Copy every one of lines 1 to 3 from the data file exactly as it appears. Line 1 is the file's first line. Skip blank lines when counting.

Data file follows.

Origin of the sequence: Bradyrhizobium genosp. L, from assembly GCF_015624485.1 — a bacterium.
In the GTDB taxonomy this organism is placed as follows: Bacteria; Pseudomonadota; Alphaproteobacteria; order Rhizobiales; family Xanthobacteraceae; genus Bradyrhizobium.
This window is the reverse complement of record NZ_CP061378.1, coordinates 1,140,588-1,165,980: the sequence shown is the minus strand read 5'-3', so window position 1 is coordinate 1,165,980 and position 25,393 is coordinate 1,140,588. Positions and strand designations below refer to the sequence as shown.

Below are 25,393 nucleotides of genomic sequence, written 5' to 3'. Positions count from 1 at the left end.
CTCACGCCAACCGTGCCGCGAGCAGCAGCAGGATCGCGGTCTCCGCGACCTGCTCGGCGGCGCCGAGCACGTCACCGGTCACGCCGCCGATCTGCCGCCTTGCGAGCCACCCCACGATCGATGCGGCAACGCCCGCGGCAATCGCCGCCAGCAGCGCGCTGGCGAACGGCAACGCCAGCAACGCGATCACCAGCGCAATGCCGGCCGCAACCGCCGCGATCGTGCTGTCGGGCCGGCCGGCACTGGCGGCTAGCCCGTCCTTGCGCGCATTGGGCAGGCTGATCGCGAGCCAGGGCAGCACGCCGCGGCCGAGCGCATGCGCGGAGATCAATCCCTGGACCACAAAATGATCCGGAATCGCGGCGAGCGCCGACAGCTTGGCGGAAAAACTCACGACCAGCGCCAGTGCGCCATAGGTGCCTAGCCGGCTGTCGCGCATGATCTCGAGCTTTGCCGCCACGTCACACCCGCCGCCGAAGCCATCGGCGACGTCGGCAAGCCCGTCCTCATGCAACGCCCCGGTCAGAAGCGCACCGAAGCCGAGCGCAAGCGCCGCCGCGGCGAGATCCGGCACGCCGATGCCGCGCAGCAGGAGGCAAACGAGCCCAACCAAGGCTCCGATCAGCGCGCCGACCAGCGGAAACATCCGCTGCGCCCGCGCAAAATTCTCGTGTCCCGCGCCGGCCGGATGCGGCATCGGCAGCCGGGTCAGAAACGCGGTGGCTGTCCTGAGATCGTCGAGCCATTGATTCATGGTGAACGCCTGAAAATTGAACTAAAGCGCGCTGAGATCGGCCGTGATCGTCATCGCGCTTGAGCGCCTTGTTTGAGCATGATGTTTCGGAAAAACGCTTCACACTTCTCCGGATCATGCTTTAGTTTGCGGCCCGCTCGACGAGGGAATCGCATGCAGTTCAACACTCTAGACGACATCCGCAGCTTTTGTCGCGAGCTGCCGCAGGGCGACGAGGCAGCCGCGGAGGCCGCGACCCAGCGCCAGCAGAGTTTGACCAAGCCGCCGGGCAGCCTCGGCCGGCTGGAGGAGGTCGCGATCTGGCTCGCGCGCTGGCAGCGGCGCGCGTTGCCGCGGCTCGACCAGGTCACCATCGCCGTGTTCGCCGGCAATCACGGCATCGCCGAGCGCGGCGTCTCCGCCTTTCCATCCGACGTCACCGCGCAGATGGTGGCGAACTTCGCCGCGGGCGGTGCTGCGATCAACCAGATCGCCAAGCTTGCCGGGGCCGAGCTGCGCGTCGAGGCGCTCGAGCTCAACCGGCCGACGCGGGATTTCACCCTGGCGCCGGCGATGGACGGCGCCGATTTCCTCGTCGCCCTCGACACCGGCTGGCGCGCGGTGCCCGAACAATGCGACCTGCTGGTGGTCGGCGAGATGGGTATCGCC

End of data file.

Origin of the sequence: Bradyrhizobium genosp. L, from assembly GCF_015624485.1 — a bacterium.
In the GTDB taxonomy this organism is placed as follows: Bacteria; Pseudomonadota; Alphaproteobacteria; order Rhizobiales; family Xanthobacteraceae; genus Bradyrhizobium.
This window is the reverse complement of record NZ_CP061378.1, coordinates 1,140,588-1,165,980: the sequence shown is the minus strand read 5'-3', so window position 1 is coordinate 1,165,980 and position 25,393 is coordinate 1,140,588. Positions and strand designations below refer to the sequence as shown.